It’s very common for teenagers to struggle with stress and anxiety. Research suggests that the number one cause of stress in teens is school pressure. And the number two cause? Many people might guess that it’s peers. Actually, it’s not – it’s their parents (sorry folks but it’s true).
Certain parental styles appear to contribute more to stress than others. Here are some parenting tips to help reduce stress and anxiety in your teen and to help them build resilience:
1. Frenzied “over-involvement” can be counter-productive and lead to a failure to connect on an emotional level. You can be over-involved in the wrong things (such as academics or athletic performance) and under-involved in the right things (such as is your child kind and respectful).
2. Helicopter parenting (i.e. doing too much for them) can negatively impact your teen’s ability to develop their own competencies and sense of self, impact their problem-solving capabilities, and inhibit the development of resilience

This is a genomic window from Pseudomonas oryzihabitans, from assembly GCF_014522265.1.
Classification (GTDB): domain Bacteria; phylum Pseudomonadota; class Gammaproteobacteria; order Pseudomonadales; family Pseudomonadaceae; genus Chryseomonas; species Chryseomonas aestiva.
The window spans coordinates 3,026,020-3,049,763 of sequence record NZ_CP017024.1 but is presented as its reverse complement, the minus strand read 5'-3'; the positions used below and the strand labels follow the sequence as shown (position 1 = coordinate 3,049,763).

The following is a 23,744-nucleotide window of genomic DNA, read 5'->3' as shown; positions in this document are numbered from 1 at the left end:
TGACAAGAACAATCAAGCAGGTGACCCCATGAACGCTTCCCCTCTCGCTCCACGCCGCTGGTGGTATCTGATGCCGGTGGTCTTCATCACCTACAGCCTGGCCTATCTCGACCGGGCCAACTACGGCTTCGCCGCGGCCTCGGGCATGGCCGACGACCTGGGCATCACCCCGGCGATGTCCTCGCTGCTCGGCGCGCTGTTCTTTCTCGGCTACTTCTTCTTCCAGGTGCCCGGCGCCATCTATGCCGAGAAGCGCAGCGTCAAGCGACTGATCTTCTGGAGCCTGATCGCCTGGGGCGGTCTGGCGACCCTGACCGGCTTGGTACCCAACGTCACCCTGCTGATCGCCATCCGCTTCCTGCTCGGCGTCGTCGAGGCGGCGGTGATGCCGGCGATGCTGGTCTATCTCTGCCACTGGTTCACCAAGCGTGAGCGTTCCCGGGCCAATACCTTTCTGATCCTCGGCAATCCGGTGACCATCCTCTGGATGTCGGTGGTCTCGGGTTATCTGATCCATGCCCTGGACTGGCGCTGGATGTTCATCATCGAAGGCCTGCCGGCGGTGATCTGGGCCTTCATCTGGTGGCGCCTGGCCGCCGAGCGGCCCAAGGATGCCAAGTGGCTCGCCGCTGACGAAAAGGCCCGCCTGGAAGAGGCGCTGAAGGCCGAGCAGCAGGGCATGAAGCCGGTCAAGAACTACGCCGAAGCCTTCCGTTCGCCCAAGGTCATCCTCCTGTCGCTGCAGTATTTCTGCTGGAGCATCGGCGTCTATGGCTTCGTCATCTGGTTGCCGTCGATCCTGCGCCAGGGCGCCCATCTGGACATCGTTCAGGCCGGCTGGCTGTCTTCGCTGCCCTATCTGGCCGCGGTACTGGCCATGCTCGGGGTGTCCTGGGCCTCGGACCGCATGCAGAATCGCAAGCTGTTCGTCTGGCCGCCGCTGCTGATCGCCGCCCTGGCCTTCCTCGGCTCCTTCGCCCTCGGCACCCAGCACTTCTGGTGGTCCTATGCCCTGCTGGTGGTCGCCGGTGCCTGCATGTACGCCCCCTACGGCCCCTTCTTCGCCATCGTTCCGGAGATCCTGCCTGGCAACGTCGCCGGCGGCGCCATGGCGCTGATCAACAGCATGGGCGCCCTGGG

3. Support your child but don’t intrude. Support is about your child’s needs, intrusion is often motivated by your own anxiety or need to control
4. Don’t parent by fear, friendship, or dictatorship. Parent with acceptance, warmth, but clear limits and expectations. Place a high value on self-responsibility, moderation, and cooperation
5. Flexibility in communication is extremely important – if what you are doing isn’t working, try something else
6. Approach your child with curiosity and a genuine desire to understand their perspective
If your teenager is having difficulty functioning, withdrawing from friends, or experimenting with drugs or alcohol this can be a warning sign that their stress and anxiety may have reached concerning levels. Seek the help of a trained professional for assistance.
Lisa Van Der Merwe, LCSW, PC is a psychotherapist in private practice in Alpharetta, GA. She specializes in supporting teenagers and their families, couples, and adults going through life transitions. You can find out more about her on her website www.lvcounseling.com and she can be reached at 770-356-4408.